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107. Psalm 107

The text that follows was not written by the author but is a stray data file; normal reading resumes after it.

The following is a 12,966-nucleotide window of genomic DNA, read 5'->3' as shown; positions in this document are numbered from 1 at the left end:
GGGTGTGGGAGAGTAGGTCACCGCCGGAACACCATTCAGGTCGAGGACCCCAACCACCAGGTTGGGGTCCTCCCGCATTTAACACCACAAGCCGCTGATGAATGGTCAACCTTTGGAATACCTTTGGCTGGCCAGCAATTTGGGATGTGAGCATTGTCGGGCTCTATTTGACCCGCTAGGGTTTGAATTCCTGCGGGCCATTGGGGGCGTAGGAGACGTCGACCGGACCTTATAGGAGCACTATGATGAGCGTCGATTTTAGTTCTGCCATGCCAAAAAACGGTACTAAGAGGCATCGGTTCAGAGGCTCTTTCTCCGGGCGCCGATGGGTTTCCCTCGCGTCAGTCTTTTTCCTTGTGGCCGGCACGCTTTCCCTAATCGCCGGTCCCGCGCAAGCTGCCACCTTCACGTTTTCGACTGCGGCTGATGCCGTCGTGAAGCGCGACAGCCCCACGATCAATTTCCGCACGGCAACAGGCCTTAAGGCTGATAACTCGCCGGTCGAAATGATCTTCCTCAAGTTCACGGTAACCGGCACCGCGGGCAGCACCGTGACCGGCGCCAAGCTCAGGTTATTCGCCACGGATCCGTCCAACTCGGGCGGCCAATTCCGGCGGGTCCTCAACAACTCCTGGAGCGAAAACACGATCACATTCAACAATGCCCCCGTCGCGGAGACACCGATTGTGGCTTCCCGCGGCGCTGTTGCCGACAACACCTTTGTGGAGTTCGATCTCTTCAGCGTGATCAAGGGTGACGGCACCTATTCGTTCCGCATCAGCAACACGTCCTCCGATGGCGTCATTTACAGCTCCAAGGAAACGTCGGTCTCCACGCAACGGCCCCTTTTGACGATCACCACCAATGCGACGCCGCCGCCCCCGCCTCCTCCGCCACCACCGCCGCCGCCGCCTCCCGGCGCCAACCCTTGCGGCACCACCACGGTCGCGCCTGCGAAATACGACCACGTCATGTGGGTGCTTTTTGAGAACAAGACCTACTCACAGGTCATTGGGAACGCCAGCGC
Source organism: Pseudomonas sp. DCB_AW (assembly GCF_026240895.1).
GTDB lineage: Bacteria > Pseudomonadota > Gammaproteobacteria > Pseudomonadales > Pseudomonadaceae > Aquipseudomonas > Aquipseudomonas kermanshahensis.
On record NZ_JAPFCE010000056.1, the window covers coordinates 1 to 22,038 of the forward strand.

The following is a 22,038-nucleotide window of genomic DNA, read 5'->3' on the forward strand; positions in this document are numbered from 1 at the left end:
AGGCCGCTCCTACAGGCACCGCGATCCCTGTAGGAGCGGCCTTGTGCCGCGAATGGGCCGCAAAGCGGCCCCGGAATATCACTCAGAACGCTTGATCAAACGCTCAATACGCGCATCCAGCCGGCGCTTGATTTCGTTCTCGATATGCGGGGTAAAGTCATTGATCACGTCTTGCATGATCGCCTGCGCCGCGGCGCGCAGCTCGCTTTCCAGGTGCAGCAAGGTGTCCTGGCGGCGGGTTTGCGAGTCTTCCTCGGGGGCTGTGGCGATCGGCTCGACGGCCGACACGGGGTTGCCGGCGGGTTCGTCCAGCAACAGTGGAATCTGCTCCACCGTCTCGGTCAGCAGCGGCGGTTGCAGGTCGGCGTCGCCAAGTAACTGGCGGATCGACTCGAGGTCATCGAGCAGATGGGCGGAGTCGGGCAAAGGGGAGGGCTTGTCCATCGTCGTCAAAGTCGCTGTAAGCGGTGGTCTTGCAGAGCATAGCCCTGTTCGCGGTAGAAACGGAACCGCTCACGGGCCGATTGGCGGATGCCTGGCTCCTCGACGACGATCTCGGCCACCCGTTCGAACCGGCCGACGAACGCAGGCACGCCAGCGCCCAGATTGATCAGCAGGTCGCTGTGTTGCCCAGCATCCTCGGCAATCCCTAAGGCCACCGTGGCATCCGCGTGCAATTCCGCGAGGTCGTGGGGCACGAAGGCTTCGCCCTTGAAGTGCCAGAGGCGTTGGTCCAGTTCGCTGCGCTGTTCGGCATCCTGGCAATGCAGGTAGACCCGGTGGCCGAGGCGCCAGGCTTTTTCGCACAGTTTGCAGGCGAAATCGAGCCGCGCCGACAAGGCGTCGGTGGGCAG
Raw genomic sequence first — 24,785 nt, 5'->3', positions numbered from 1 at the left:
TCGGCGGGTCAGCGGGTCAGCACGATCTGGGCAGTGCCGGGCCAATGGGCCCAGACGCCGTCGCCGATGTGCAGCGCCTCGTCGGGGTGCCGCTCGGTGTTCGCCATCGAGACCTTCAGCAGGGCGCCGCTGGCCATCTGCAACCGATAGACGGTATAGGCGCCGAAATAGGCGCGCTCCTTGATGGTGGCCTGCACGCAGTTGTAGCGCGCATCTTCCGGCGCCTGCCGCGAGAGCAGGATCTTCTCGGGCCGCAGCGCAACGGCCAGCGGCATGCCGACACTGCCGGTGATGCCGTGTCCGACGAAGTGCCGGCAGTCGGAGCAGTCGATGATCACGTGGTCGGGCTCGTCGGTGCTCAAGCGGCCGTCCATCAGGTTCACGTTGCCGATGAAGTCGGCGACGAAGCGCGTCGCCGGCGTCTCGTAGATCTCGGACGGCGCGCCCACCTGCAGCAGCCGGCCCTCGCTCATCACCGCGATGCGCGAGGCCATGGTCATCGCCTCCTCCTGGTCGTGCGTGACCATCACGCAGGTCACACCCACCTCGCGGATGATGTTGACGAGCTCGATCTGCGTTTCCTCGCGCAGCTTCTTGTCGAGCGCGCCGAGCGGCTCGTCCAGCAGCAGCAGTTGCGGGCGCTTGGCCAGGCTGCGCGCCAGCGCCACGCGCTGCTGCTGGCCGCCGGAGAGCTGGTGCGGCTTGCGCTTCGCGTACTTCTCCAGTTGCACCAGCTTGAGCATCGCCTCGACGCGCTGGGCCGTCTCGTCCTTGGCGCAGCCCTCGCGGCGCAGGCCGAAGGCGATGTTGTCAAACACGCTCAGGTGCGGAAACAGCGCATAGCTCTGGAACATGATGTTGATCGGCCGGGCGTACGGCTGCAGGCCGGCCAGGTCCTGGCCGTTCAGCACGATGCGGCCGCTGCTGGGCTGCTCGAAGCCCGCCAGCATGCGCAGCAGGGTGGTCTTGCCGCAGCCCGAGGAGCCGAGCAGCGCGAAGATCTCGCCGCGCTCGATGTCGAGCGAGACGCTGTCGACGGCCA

O give thanks unto the Lord, for he is good: for his mercy endureth for ever. 2Let the redeemed of the Lord say so, whom he hath redeemed from the hand of the enemy; 3And gathered them out of the lands, from the east, and from the west, from the north, and from the south. 4They wandered in the wilderness in a solitary way; they found no city to dwell in. 5Hungry and thirsty, their soul fainted in them. 6Then they cried unto the Lord in their trouble, and he delivered them out of their distresses. 7And he led them forth by the right way, that they might go to a city of habitation. 8Oh that men would praise the Lord for his goodness, and for his wonderful works to the children of men! 9For he satisfieth the longing soul, and filleth the hungry soul with goodness. 10Such as sit in darkness and in the shadow of death, being bound in affliction and iron; 11Because they rebelled against the words of God, and contemned the counsel of the most High: 12Therefore he brought down their heart with labour; they fell down, and there was none to help. 13Then they cried unto the Lord in their trouble, and he saved them out of their distresses. 14He brought them out of darkness and the shadow of death, and brake their bands in sunder. 15Oh that men would praise the Lord for his goodness, and for his wonderful works to the children of men! 16For he hath broken the gates of brass, and cut the bars of iron in sunder. 17Fools because of their transgression, and because of their iniquities, are afflicted. 18Their soul abhorreth all manner of meat; and they draw near unto the gates of death. 19Then they cry unto the Lord in their trouble, and he saveth them out of their distresses. 20He sent his word, and healed them, and delivered them from their destructions. 21Oh that men would praise the Lord for his goodness, and for his wonderful works to the children of men! 22And let them sacrifice the sacrifices of thanksgiving, and declare his works with rejoicing. 23They that go down to the sea in ships, that do business in great waters; 24These see the works of the Lord, and his wonders in the deep. 25For he commandeth, and raiseth the stormy wind, which lifteth up the waves thereof. 26They mount up to the heaven, they go down again to the depths: their soul is melted because of trouble. 27They reel to and fro, and stagger like a drunken man, and are at their wit’s end. 28Then they cry unto the Lord in their trouble, and he bringeth them out of their distresses. 29He maketh the storm a calm, so that the waves thereof are still. 30Then are they glad because they be quiet; so he bringeth them unto their desired haven. 31Oh that men would praise the Lord for his goodness, and for his wonderful works to the children of men! 32Let them exalt him also in the congregation of the people, and praise him in the assembly of the elders. 33He turneth rivers into a wilderness, and the watersprings into dry ground; 34A fruitful land into barrenness, for the wickedness of them that dwell therein. 35He turneth the wilderness into a standing water, and dry ground into watersprings. 36And there he maketh the hungry to dwell, that they may prepare a city for habitation; 37And sow the fields, and plant vineyards, which may yield fruits of increase. 38He blesseth them also, so that they are multiplied greatly; and suffereth not their cattle to decrease. 39Again, they are minished and brought low through oppression, affliction, and sorrow. 40He poureth contempt upon princes, and causeth them to wander in the wilderness, where there is no way. 41Yet setteth he the poor on high from affliction, and maketh him families like a flock. 42The righteous shall see it, and rejoice: and all iniquity shall stop her mouth. 43Whoso is wise, and will observe these things, even they shall understand the lovingkindness of the Lord.